Objective 1: Develop advanced integrated pest management methods by improving the understanding of fire ant biology and by expanding biologically-based control of fire ants through detailed genetic, behavioral, physiological, chemical, and ecological studies of fire ants and their natural enemies. a. Employ metagenomics techniques and biological control prospecting to discover additional natural enemies of introduced fire ants. b. Characterize the genetic architecture of the Gp-9 supergene involved in regulation of fire ant colony social form. c. Develop natural enemies of fire ants as classical biological control agents or biopesticides by evaluating their effectiveness, determining host specificity, developing methods for rearing and release, and formulating more effective biopesticides. d. Develop novel biologically-based fire ant control by identifying the behavioral and semiochemical underpinnings of fire ant mating flights and colony establishment. Objective 2: Develop advanced integrated pest management methods by improving the understanding of the biology of invasive pest ants other than fire ants and by expanding options for their management and surveillance. a. Improve control of tawny crazy ants: 1) refine integrated management strategies; 2) evaluate natural enemies; and 3) determine whether crazy ant semiochemicals can be used to enhance baits and improve surveillance/detection methods. b) Develop or improve control methods for other important invasive ants (e.g., Argentine ant, little fire ants) through evaluation and consolidation of current or new control methodologies. c) Establish a collection database and repository for fire ants and other pest ants to facilitate discovery of natural enemies, genetic studies, and taxonomic identifications. Objective 3: Determine impacts of climate and climate change on potential distributions of invasive ants.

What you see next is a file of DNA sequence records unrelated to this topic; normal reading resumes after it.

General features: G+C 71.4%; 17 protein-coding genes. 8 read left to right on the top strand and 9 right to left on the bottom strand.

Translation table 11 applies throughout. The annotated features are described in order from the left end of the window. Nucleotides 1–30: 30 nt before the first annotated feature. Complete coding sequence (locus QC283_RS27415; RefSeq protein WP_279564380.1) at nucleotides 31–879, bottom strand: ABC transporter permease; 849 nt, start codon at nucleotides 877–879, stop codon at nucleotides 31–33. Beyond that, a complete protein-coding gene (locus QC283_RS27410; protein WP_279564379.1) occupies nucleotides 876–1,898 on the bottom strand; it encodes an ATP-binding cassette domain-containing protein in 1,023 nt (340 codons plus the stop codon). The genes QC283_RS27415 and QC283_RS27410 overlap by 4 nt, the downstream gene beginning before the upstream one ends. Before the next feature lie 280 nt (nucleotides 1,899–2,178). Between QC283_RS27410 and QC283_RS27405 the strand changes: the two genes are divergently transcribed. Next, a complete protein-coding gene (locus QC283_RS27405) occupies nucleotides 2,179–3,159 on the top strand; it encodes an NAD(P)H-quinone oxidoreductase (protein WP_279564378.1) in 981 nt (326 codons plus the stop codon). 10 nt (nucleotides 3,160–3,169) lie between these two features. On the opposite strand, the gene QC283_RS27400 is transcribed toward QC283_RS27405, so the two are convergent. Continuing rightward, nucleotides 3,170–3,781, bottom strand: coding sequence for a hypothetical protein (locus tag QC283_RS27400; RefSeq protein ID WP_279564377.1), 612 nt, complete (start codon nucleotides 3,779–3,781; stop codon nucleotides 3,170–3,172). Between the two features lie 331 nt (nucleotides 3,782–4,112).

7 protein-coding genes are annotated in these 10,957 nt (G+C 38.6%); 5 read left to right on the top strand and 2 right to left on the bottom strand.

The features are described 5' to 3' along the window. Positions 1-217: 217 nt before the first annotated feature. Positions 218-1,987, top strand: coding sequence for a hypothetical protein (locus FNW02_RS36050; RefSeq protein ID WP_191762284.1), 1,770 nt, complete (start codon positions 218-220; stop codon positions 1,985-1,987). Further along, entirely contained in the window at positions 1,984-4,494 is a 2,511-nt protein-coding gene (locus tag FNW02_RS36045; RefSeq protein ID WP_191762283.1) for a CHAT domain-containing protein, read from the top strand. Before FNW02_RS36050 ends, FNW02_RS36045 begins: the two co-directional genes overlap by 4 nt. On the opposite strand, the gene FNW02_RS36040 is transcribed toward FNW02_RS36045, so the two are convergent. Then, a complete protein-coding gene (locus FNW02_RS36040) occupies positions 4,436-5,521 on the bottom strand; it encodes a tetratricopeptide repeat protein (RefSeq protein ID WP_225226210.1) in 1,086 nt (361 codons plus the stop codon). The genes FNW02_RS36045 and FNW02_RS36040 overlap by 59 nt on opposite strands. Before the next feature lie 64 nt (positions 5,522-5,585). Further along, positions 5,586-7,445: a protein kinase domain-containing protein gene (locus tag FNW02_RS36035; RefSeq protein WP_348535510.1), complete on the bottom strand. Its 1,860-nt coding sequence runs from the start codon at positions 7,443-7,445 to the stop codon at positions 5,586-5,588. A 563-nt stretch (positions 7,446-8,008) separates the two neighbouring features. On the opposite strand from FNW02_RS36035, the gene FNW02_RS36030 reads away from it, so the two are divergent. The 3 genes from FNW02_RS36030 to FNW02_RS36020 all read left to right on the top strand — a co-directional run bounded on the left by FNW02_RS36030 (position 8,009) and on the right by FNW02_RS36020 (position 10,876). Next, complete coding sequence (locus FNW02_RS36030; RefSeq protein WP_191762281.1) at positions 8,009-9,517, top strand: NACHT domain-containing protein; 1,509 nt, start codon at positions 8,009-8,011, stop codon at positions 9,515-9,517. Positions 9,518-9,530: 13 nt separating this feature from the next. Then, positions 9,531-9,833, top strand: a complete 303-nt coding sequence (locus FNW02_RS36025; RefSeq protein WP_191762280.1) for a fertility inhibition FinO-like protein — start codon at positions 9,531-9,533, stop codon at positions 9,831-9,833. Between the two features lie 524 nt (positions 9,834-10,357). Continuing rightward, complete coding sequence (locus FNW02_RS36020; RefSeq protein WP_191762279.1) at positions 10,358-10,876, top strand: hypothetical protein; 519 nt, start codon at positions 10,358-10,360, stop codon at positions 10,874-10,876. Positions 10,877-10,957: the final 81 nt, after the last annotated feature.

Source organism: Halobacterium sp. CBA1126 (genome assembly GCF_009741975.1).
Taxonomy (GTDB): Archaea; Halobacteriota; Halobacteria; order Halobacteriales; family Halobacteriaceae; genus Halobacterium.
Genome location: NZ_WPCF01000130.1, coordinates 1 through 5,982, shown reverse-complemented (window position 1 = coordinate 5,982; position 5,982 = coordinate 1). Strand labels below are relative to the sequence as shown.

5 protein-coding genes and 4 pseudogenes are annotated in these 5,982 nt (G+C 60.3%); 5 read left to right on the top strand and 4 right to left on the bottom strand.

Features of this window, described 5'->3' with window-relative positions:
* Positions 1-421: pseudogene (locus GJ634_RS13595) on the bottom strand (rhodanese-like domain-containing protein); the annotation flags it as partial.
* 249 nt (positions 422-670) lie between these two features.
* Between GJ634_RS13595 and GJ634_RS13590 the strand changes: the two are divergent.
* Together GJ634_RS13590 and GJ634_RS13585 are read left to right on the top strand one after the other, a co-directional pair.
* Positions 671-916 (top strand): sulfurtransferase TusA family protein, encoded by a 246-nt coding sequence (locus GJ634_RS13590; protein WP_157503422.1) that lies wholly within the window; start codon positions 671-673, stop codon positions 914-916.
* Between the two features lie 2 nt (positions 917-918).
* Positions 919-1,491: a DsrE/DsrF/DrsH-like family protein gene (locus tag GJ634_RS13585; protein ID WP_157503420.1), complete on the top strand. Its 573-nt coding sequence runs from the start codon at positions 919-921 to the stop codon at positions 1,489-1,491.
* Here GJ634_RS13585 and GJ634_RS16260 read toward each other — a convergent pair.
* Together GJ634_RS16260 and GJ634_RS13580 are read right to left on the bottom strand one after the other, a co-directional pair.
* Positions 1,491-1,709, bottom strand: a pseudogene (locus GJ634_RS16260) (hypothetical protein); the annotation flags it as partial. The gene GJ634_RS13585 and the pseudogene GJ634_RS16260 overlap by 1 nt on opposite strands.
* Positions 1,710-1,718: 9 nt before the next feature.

1. a) Fire ants (Solenopsis invicta) from the native range will be collected and used as source material to create cDNA expression libraries. Detailed bioinformatics analysis of resulting sequence data will be screened to identify potential fungi, viruses, protists, and non-hymenopteran eukaryotic parasites. North American fire ant colonies will be exposed to fire ants collected from South America and observed for signs of pathology. These colonies will be examined using various molecular analyses and microscopic methods to determine the etiological agent. b) A linkage map will be developed to identify all of the genes in the Gp-9 non-recombining region. Linkage disequilibrium between the Gp-9 genes and social form will be estimated with several different statistical methods. Products and functions of the genes comprising the Gp-9 supergene will be inferred by bioinformatic analysis. c) Natural agents will be evaluated for their suitability as control agents against U.S. populations of the fire ant by establishing their host specificity, mode of dissemination (formulation), efficacy, virulence, mode of action, mass rearing, and field release. d) The role of semiochemicals in fire ant biology will be established and possibly exploited as a control agent by exposing colonies and/or individual ants to extracts or synthetic chemicals and recording behavioral changes. 2. a) Effective and alternative control methods will be investigated for the tawny crazy ant by treating infected areas with soil applied systemic insecticides or lures and evaluating for efficacy. The transcriptome of the tawny crazy ant will be sequenced and examined for the presence of potential natural enemies. Promising potential natural enemies, including the tawny crazy ant virus, will be tested to determine efficacy and safety. Seasonal phenology of tawny crazy ant colonies will be established to better direct control efforts by excavating nests monthly and quantifying different stages. b) For tawny crazy ants and other invasive pest ants, e.g. Argentine ant little fire ants, the contents of well-developed ant exocrine glands will be chemically identified and subjected to behavioral bioassays to determine the effect of pheromones on ingestion of baits, bait discovery, field efficacy evaluations, and the effective longevity of attractant/bait formulations. Where attractive pheromones have not been already identified, a Y-tube olfactometer bioassay will be used to isolate and identify active compounds. c) A pest ant database and repository will be assembled using existing electronic data and specimens from labs across the country. Maps for existing pest ant collections will be generated and used to guide future collection efforts as needed. Future specimens and collection data will be systematically incorporated into the repositories. 3. Climate matching protocols in Climex 3.0.2 (Hearne Software, Victoria, Australia) will be used to predict potential future ranges of 15 exotic pest ants. Distributional data will be categorized as rural and urban with extreme outliers noted and eliminated when appropriate (e.g., detection in green houses).